A Shrinking Obesity Market

VIVUS (Nasdaq: VVUS  ) plans to send its obesity drug Qnexa back in front of the Food and Drug Administration next month. You'll recall that the FDA took issue with the fact that one of the ingredients in Qnexa -- topiramate, the active ingredient in Johnson & Johnson's (NYSE: JNJ  ) Topamax -- might cause birth defects. VIVUS said the company "reached agreement" with the FDA on a plan to seek approval just for men and women without child-bearing potential before completing Fortress, its retrospective study examining the effects of topiramate on fetuses.

What exactly "reached agreement" means is only clear to those in the meeting between the company and the agency. Was it a "sure we'll look at the data, just send it in along with the PDUFA fee"? Or a more reassuring "most of the patients in your clinical trials were women, but you still have enough data to justify approving it for a group of patients that you didn't run a large prospective trial on"?

I have a hard time imagining the FDA saying the latter, but who knows.

By excluding women of child-bearing age, VIVUS says that it'll lose less than a quarter of the potential obese and overweight population that would be eligible to take Qnexa. While I don't doubt its claim, the fraction it would lose of those who would actually take the drug -- as opposed to those who would be eligible to -- is probably much greater, if the enrollment in the clinical trial is an indication of demand. In one of its pivotal trials, 83% of the subjects were women with an average age of 43.

Even if this is a shot in the dark at a much smaller indication, it's not the worst idea I've heard. If Qnexa's potential is only 10% of what it could be with a full indication -- just a guess -- it's still a decent-sized market. And some revenue from a drug is better than no revenue, especially for a company the size of VIVUS.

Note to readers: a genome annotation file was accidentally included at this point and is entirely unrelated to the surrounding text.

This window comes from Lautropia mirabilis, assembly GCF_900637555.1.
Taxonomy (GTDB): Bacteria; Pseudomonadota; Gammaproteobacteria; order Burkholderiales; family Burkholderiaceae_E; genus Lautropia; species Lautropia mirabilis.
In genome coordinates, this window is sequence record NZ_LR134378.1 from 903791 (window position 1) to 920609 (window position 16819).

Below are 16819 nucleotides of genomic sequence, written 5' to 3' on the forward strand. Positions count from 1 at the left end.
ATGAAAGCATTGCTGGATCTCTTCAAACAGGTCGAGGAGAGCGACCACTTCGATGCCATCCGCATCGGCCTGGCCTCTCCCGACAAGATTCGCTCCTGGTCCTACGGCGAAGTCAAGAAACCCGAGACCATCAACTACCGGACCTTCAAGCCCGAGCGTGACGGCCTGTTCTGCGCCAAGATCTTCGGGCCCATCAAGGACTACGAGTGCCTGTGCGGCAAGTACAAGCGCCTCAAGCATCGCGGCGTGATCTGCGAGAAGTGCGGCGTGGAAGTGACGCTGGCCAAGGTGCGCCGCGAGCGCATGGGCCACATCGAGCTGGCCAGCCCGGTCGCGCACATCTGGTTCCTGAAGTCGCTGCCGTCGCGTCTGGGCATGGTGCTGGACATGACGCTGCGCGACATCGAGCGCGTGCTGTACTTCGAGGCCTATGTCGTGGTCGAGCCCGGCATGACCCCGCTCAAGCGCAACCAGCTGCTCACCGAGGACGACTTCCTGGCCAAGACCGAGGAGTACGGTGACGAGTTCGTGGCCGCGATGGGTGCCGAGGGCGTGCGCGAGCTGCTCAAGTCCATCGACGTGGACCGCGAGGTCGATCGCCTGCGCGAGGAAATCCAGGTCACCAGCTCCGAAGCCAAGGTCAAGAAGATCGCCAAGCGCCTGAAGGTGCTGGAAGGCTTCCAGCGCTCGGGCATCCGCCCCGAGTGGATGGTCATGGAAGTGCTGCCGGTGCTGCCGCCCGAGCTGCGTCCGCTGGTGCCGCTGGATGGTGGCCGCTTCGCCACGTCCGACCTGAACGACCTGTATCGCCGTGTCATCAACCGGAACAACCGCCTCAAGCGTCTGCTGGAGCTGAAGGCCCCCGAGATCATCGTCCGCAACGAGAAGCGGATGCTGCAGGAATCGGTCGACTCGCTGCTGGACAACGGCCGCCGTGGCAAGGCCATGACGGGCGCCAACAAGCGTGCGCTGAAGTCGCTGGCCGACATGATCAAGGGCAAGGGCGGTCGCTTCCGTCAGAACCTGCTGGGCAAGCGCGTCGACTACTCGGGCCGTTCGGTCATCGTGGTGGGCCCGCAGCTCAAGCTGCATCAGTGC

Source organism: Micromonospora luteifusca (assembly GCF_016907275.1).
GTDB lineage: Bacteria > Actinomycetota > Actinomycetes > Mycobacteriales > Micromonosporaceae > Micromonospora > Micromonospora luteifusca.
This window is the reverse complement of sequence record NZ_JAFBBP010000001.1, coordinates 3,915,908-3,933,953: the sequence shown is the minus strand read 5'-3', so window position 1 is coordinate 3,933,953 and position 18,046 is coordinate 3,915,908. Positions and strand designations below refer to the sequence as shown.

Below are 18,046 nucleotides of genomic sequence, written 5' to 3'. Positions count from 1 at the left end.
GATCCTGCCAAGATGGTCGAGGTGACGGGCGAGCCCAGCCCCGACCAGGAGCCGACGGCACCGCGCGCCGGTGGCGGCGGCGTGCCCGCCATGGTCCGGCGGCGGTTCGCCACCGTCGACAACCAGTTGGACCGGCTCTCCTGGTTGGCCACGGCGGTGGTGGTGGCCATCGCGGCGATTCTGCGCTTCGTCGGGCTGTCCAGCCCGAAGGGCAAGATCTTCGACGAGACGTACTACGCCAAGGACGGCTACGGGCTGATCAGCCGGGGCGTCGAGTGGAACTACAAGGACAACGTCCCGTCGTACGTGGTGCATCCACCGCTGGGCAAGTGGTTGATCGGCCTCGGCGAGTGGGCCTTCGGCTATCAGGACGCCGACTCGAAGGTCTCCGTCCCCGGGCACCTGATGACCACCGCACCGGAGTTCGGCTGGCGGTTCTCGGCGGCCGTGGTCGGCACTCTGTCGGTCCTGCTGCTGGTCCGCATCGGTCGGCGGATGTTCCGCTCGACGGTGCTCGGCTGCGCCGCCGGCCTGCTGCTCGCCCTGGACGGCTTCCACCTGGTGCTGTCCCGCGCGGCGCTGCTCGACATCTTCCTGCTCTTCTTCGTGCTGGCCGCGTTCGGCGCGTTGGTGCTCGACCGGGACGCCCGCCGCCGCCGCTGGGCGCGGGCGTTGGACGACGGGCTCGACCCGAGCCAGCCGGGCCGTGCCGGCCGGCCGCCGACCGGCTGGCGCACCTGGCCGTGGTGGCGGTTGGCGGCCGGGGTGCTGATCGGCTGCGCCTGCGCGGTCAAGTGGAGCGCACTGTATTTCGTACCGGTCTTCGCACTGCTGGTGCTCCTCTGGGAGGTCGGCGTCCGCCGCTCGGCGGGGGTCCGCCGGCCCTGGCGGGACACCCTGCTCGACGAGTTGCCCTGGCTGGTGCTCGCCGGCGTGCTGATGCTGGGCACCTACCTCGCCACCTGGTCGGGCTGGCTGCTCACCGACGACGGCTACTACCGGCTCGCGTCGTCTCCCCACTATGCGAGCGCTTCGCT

Resubmitting also allows the company to get formal feedback from the FDA on the other issues in the complete response letter, including potential heart problems. The agency told fellow obesity-drug maker Orexigen Therapeutics (Nasdaq: OREX  ) that it would have to run an insanely large trial to prove that its drug wasn't causing heart problems. Will VIVUS and Arena Pharmaceuticals (Nasdaq: ARNA  ) be held to the same standard?

It just seems like this is a no-lose situation for VIVUS -- besides the $770,000 or so for the PDUFA fee, of course. If Qnexa gets approved, great. If not, VIVUS will have a better understanding of what it needs to do when it's able to resubmit after its Fortress study is validated in the third quarter of 2012.

Keep up with the obesity-drug makers by adding them to your watchlist:

While you are waiting to see if Qnexa gets approved, take a look at a company The Motley Fool dubbed "The Hottest IPO of 2011" in this special free report.

Fool contributor Brian Orelli holds no position in any company mentioned. Click here to see his holdings and a short bio. The Motley Fool owns shares of Johnson & Johnson. Motley Fool newsletter services have recommended buying shares of Johnson & Johnson. Motley Fool newsletter services have recommended creating a diagonal call position in Johnson & Johnson. Try any of our Foolish newsletter services free for 30 days. We Fools may not all hold the same opinions, but we all believe that considering a diverse range of insights makes us better investors. The Motley Fool has a disclosure policy.


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Help us keep this a respectfully Foolish area! This is a place for our readers to discuss, debate, and learn more about the Foolish investing topic you read about above. Help us keep it clean and safe. If you believe a comment is abusive or otherwise violates our Fool's Rules, please report it via the Report this Comment Report this Comment icon found on every comment.